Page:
Not to mention the limitations. Middle-earth is supposed to be huge. LotRO is a massively shrunken version. I remember seeing a line from an NPC at the ferry in Buckland who said 'the Brandywine Bridge is 20 miles away!'. So I turned 90 degrees and saw the same bridge a small jog away.

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They both have their limitations, and can't really be much like the books. But I give credit to Peter Jackson for trying to do the books credit. He just had to cut a lot, and he made some changes to the story for different reasons. But I think he was trying to do the books justice - and did.

The designers also tried, and maybe early on were about as true to the books as you could be IMO, but not sure now if this is a priority.

tldr; they both fail : ) but both are still great

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What Peter Jackson cut isn't so much of the issue for me.. it's some of the junk he added in or some of the changes.. and if he wouldn't have spent so much time on some of the nonsense, he could have put more actual book stuff in. :P

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Tom is definitely NOT needed for the flow of the story, same for the passage in the barrow downs. There were more important things to show, and so did Jackson.

What could have been left out is elves at Helm's Deep, even though I personally kinda like it, it shows the long friendship between elves and humans is not over. It was still not needed. What I suspect is that because there was no really dramatic death in that battle on the heroes side (no hero died), Jackson wanted to give Haldir a heroic death to compensate. One other thing is pleasant in that addition, the elves have FANTASTIC armor and weapons, and I'm glad to be able to see them a bit more.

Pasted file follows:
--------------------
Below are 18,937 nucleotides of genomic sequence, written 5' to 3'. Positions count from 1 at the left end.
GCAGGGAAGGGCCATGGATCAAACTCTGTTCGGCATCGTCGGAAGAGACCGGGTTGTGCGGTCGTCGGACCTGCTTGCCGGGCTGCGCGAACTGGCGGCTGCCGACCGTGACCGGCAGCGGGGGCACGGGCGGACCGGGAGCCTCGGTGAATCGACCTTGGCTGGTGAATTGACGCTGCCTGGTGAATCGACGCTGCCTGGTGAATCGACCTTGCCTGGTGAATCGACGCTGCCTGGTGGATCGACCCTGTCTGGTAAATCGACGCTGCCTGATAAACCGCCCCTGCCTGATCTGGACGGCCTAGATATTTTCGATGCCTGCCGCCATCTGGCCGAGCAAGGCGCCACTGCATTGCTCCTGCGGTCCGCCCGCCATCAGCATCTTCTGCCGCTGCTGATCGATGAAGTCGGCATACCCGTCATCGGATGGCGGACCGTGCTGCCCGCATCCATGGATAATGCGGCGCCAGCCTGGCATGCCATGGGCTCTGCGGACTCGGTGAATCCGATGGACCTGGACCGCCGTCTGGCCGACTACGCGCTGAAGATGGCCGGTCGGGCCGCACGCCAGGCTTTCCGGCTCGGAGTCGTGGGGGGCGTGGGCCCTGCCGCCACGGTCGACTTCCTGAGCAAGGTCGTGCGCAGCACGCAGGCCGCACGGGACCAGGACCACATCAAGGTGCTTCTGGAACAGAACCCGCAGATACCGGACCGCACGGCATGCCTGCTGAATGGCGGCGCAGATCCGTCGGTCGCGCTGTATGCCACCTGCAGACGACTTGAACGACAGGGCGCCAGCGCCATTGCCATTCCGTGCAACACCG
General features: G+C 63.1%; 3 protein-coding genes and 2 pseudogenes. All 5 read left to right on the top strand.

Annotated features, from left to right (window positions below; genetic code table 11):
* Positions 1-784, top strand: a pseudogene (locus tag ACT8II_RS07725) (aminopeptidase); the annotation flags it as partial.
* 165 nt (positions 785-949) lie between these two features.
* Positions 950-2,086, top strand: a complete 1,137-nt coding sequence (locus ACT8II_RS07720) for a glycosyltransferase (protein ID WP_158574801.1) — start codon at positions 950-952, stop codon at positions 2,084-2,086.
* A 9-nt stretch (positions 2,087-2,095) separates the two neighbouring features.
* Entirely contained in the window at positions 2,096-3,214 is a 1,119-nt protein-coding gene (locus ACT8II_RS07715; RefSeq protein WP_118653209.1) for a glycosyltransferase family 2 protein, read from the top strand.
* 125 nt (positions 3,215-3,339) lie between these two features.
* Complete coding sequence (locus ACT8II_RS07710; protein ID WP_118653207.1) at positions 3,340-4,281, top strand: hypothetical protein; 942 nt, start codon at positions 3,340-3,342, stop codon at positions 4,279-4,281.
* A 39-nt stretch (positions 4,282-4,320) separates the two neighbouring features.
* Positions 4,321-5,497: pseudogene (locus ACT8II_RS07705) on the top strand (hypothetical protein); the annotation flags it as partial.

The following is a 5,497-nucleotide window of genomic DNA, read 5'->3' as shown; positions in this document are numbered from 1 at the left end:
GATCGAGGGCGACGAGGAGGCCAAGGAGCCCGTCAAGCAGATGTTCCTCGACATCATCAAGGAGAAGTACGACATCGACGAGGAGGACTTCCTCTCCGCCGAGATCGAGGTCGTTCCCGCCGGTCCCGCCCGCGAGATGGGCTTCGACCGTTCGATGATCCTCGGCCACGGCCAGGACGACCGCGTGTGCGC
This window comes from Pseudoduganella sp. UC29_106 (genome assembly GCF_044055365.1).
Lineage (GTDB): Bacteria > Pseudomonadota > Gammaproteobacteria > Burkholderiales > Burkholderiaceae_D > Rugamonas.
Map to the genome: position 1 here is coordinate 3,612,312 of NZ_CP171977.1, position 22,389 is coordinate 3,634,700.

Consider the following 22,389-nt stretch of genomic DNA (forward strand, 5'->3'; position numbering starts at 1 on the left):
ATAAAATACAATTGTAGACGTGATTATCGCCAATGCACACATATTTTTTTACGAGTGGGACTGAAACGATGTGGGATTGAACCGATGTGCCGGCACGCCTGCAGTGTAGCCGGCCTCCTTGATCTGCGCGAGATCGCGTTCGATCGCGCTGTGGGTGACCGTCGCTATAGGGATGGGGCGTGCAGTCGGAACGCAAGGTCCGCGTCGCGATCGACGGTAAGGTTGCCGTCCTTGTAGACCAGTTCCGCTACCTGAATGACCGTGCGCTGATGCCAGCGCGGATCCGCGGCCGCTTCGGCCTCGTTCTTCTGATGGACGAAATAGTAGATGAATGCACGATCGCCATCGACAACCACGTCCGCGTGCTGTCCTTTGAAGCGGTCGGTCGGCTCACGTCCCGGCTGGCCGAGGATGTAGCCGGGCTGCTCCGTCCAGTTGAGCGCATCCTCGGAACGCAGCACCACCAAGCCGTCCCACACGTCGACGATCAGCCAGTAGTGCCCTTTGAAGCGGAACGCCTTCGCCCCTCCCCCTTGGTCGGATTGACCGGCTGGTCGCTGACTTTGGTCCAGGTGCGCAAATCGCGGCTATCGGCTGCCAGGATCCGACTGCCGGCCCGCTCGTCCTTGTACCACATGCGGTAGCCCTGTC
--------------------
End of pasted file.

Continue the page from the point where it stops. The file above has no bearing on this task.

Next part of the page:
What I miss the most is not Tom, no, not at all. What I miss is the sacking of the Shire and the return of the heroes. I feel that element was important to understand the changes in the four Hobbits. Jackson could have cut out some of the crap at the end of the third movie shorter (the long wedding and overlong whiny emotional sequences) and replaced it with that, or just added it in the expanded version instead of just making Saruman fall from his tower on a spiked wheel. That is my biggest annoyance with the movies. Everything else, I can accept without much of a problem.

But I still think the movies are closer to the book than LOTRO can ever hope to be. Middle-Earth online, the original project, would possibly have beaten the movies, but not LOTRO.

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...Apart from a few npc and place names, it's difficult to see much correlation between the books and the game.

Duh. Sorry, but if that was my perception, there's NO WAY I would still be playing LOTRO after six years. OK, it's all opinion, but all I can do is disagree.

...

What I miss is the sacking of the Shire and the return of the heroes. I feel that element was important to understand the changes in the four Hobbits. Jackson could have cut out some of the crap at the end of the third movie shorter (the long wedding and overlong whiny emotional sequences) and replaced it with that, or just added it in the expanded version instead of just making Saruman fall from his tower on a spiked wheel. That is my biggest annoyance with the movies. Everything else, I can accept without much of a problem.

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Yes! I really wish we could have had that in the film. It's a key feature of LOTR that no-one goes home unchanged after the great events they've been caught up in. I suppose we didn't get it because you can leave it out and what's left is still a good story. It's not the same story though.